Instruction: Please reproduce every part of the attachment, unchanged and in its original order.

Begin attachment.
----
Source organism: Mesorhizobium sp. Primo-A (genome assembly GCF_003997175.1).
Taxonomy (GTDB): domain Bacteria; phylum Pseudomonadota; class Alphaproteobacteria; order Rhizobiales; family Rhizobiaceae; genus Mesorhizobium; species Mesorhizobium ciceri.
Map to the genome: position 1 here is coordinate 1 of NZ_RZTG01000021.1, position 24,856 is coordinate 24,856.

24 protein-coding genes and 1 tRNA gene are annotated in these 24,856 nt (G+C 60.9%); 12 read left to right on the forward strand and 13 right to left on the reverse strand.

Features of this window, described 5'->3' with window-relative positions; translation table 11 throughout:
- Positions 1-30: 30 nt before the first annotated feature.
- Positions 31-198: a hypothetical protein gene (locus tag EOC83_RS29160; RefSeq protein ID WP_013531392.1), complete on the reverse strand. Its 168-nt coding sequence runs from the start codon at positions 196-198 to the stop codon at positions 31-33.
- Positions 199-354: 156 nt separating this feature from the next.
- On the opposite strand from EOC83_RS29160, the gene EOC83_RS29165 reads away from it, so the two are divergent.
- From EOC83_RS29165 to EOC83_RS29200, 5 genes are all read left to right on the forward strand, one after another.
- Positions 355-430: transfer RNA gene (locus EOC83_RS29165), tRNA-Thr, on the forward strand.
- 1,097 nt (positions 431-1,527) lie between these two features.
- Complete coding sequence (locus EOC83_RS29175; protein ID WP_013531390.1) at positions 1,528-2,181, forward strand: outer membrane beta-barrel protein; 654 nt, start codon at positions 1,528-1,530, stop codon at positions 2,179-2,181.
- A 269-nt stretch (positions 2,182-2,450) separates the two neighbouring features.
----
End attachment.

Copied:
Source organism: Mesorhizobium sp. Primo-A (genome assembly GCF_003997175.1).
Taxonomy (GTDB): domain Bacteria; phylum Pseudomonadota; class Alphaproteobacteria; order Rhizobiales; family Rhizobiaceae; genus Mesorhizobium; species Mesorhizobium ciceri.
Map to the genome: position 1 here is coordinate 1 of NZ_RZTG01000021.1, position 24,856 is coordinate 24,856.

24 protein-coding genes and 1 tRNA gene are annotated in these 24,856 nt (G+C 60.9%); 12 read left to right on the forward strand and 13 right to left on the reverse strand.

Features of this window, described 5'->3' with window-relative positions; translation table 11 throughout:
- Positions 1-30: 30 nt before the first annotated feature.
- Positions 31-198: a hypothetical protein gene (locus tag EOC83_RS29160; RefSeq protein ID WP_013531392.1), complete on the reverse strand. Its 168-nt coding sequence runs from the start codon at positions 196-198 to the stop codon at positions 31-33.
- Positions 199-354: 156 nt separating this feature from the next.
- On the opposite strand from EOC83_RS29160, the gene EOC83_RS29165 reads away from it, so the two are divergent.
- From EOC83_RS29165 to EOC83_RS29200, 5 genes are all read left to right on the forward strand, one after another.
- Positions 355-430: transfer RNA gene (locus EOC83_RS29165), tRNA-Thr, on the forward strand.
- 1,097 nt (positions 431-1,527) lie between these two features.
- Complete coding sequence (locus EOC83_RS29175; protein ID WP_013531390.1) at positions 1,528-2,181, forward strand: outer membrane beta-barrel protein; 654 nt, start codon at positions 1,528-1,530, stop codon at positions 2,179-2,181.
- A 269-nt stretch (positions 2,182-2,450) separates the two neighbouring features.